Chauranga: review; Director: Bikas Ranjan Mishra; Cast: Sanjay Suri, Tannishtha Chatterjee, Arpita Chatterjee, Soham Maitra, Riddhi Sen, Anshuman Jha, Ena Saha, Dhritiman Chatterji.
At the core of debutant writer-director Bikas Ranjan Mishra’s dark and disturbing Chauranga is an ordinary Indian village that, like many others in this country, conceals hideous tales of patriarchal oppression, caste violence and religious rigidity.
While the people of this unnamed hamlet go about their daily chores in a manner that betrays no signs of negativity, the realistic film’s narrative homes in on the shadowy nooks and crannies to reveal acts of horrifying brutality perpetrated by those that enjoy unbridled power.
Chauranga is a remarkably mature and sensitive study of a scary social order that condemns many to lifelong deprivation simply on account of an accident of birth.
The film takes an unflinching and relentlessly grim look at the marginalised and the exploited – hapless people who suffer the dehumanizing repercussions of the terrible ways in which the caste system plays out in rural India.
At the receiving end here is a Dalit family of three – a wealthy landlord’s maid and illicit lover Dhaniya (Tannishtha Chatterjee) and her two teenage sons, the sedate Bajrangi (Riddhi Sen) and the excitable Santu (Soham Maitra).
The zamindar, Dhaval (Sanjay Suri), who, pretty much like the village that he lords over, hides his volatility behind a genial cloak, is a ruthless man who brooks no opposition.
The younger of Dhaniya’s two sons wants to follow in the footsteps of his elder brother, who is enrolled in a school in the nearest town. But Santu’s mother does not possess the means to fulfil the boy’s dream.
His frustrations turn Santu into a little rebel who thinks nothing of not acknowledging the authority of the insensitive zamindar even as Bajrangi plays safe by genuflecting before the feudal master.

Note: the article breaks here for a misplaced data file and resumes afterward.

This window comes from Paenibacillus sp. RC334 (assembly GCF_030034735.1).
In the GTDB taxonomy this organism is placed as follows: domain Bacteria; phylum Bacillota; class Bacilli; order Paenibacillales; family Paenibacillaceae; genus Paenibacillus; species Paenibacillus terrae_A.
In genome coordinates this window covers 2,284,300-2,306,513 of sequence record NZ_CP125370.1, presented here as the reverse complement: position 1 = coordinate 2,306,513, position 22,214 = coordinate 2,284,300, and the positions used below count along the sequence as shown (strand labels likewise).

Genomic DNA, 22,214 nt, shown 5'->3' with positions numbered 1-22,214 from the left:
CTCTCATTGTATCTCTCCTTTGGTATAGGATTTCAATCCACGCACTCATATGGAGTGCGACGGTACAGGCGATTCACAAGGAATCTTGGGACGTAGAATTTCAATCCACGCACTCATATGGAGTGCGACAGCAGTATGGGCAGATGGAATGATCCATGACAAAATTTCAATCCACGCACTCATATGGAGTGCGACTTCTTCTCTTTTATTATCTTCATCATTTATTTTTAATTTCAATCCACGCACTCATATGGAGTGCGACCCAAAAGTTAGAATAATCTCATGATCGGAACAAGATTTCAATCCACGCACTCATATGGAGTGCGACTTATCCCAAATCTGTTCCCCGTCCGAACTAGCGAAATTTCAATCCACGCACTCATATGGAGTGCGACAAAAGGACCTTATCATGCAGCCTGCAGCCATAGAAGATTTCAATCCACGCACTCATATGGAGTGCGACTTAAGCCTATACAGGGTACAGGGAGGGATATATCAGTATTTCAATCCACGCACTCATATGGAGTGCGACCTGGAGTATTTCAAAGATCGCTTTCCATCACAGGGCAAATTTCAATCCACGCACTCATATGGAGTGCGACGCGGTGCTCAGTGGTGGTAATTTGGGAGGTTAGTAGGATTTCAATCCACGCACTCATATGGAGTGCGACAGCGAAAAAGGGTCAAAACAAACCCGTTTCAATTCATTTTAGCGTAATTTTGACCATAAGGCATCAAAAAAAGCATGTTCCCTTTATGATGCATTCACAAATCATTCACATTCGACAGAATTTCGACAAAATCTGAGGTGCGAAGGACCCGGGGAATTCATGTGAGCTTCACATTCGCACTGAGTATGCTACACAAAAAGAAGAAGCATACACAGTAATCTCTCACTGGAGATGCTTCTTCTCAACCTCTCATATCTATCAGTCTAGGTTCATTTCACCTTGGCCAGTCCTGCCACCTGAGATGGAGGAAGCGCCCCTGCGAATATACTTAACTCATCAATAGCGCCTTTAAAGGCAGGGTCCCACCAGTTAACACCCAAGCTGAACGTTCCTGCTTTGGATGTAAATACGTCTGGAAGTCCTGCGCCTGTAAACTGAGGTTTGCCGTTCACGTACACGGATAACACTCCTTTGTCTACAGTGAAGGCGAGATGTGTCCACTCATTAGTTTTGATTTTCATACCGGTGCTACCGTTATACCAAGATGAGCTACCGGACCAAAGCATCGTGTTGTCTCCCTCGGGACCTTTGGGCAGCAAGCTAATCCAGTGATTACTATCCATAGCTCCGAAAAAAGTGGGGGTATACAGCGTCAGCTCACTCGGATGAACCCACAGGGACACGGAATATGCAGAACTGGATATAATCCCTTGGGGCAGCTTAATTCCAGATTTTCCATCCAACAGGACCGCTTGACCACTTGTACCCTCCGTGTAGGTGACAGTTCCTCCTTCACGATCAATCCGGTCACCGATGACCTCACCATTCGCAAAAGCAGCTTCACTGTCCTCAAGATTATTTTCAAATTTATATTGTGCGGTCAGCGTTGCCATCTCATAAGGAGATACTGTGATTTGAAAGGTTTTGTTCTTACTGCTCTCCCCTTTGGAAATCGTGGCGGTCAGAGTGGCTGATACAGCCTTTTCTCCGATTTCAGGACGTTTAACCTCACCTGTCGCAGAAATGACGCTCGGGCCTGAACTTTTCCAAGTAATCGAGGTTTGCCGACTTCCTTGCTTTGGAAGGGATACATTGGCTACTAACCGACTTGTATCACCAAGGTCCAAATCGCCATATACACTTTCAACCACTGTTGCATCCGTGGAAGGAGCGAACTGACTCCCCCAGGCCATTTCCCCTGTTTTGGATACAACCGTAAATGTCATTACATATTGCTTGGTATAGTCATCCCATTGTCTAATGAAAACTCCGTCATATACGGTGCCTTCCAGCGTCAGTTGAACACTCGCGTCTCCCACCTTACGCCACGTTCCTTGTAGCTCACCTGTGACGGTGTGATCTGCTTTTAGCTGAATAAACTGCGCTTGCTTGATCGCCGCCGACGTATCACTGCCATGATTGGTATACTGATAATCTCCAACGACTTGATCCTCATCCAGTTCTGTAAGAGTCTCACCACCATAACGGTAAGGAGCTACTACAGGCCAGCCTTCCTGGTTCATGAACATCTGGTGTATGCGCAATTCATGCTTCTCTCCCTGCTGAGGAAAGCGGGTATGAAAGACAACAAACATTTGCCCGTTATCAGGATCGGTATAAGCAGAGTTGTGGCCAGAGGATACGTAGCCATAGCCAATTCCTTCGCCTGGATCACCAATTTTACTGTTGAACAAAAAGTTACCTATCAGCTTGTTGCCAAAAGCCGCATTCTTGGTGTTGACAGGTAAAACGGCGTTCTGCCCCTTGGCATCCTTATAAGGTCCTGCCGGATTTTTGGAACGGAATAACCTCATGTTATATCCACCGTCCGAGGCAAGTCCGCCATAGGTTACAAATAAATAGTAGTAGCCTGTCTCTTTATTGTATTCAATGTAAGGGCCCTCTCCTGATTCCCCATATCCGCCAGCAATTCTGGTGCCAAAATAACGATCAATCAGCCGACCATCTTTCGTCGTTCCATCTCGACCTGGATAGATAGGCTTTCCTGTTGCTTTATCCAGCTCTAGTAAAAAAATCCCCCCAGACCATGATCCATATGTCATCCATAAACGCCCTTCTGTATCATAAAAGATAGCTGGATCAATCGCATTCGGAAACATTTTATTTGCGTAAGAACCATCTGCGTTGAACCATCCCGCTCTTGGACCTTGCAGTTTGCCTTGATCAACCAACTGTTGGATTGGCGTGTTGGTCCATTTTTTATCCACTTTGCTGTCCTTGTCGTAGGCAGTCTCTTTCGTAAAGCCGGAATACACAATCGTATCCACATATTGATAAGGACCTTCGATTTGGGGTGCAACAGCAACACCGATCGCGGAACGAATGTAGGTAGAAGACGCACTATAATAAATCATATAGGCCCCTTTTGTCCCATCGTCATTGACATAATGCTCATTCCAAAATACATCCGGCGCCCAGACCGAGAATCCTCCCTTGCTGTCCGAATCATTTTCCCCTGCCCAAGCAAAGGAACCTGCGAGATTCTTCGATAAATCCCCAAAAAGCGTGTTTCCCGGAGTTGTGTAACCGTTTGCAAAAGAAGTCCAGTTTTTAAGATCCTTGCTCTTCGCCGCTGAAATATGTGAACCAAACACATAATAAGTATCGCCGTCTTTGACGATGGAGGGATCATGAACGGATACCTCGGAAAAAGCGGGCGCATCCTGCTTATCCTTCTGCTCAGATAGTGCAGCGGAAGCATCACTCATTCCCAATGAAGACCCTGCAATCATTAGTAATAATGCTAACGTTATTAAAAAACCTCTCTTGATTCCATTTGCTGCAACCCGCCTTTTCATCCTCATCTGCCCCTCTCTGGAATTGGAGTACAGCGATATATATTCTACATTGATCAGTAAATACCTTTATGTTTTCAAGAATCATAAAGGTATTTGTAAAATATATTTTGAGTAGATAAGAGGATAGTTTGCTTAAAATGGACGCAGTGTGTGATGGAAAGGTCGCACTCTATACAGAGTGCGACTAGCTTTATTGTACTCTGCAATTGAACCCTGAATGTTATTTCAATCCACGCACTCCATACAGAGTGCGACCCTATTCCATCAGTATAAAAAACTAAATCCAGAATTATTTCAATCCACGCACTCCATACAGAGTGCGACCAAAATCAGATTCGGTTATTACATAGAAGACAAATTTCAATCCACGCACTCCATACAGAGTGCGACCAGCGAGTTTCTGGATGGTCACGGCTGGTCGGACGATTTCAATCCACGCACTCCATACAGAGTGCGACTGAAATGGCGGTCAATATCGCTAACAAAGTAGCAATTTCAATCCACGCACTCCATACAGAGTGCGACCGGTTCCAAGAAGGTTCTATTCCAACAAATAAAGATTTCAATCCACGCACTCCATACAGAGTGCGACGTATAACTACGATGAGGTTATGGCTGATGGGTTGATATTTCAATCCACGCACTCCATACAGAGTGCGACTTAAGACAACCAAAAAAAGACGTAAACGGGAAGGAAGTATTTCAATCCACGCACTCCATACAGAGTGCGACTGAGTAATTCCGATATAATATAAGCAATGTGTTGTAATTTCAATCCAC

What’s worse, Santu develops a crush on the landlord’s comely daughter, Mona (Ena Saha), unmindful of the dangers that lie ahead.
Egged on by his school-going brother, the 14-year-old decides to write a love letter to the girl. That youthful act inevitably sets off a tragic chain of events.
What enhances the power of Chauranga as a story is Mishra’s subtle, measured directorial approach.
He steers clear of conventional melodrama while driving home the tragedy of people born outside the four Hindu castes. He constructs the narrative with unfailing restraint.
In creating the ambience and pace that lend Chauranga its searing quality, Mishra is aided all the way by cinematographer Ramanuj Dutta and film editor Irene Dhar Malik.
The adult actors in the principal cast – Sanjay Suri, Tannishtha and Arpita Chatterjee (who plays the landlord’s resigned-to-her-fate wife) – are first rate.
But no less effective is the younger lot – Riddhi, Soham and Ena. They inhabit their characters and convey their individual essences with admirable effortlessness.
Chauranga is an impressive achievement, a socially relevant film that articulates its concerns in a manner that is as austere as it is forceful.
In many ways, it harks back to the glory days of the non-mainstream Hindi cinema of Shyam Benegal and Govind Nihalani. At the same time, it is perfectly in line with the methods Mumbai’s contemporary independent films.
Bikas Ranjan Mishra is clearly a director to watch.